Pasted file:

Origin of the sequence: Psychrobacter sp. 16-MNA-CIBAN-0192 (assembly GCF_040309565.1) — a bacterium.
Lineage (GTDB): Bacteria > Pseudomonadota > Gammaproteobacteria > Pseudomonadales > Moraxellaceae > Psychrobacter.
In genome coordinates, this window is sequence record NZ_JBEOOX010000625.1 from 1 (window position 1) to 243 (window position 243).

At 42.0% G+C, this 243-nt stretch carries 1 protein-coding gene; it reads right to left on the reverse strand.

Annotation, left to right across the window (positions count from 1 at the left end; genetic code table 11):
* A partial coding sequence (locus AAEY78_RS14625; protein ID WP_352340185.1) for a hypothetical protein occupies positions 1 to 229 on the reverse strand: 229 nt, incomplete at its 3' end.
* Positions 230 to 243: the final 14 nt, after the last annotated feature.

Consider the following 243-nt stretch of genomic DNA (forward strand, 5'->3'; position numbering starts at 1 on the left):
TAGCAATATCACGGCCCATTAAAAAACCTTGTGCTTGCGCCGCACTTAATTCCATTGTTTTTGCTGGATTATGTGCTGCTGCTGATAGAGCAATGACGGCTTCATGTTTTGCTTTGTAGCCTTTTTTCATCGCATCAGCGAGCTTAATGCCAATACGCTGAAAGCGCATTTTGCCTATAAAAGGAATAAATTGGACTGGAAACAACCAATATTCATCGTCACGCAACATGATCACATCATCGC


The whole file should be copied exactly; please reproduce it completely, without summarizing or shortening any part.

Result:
Origin of the sequence: Psychrobacter sp. 16-MNA-CIBAN-0192 (assembly GCF_040309565.1) — a bacterium.
Lineage (GTDB): Bacteria > Pseudomonadota > Gammaproteobacteria > Pseudomonadales > Moraxellaceae > Psychrobacter.
In genome coordinates, this window is sequence record NZ_JBEOOX010000625.1 from 1 (window position 1) to 243 (window position 243).

At 42.0% G+C, this 243-nt stretch carries 1 protein-coding gene; it reads right to left on the reverse strand.

Annotation, left to right across the window (positions count from 1 at the left end; genetic code table 11):
* A partial coding sequence (locus AAEY78_RS14625; protein ID WP_352340185.1) for a hypothetical protein occupies positions 1 to 229 on the reverse strand: 229 nt, incomplete at its 3' end.
* Positions 230 to 243: the final 14 nt, after the last annotated feature.

Consider the following 243-nt stretch of genomic DNA (forward strand, 5'->3'; position numbering starts at 1 on the left):
TAGCAATATCACGGCCCATTAAAAAACCTTGTGCTTGCGCCGCACTTAATTCCATTGTTTTTGCTGGATTATGTGCTGCTGCTGATAGAGCAATGACGGCTTCATGTTTTGCTTTGTAGCCTTTTTTCATCGCATCAGCGAGCTTAATGCCAATACGCTGAAAGCGCATTTTGCCTATAAAAGGAATAAATTGGACTGGAAACAACCAATATTCATCGTCACGCAACATGATCACATCATCGC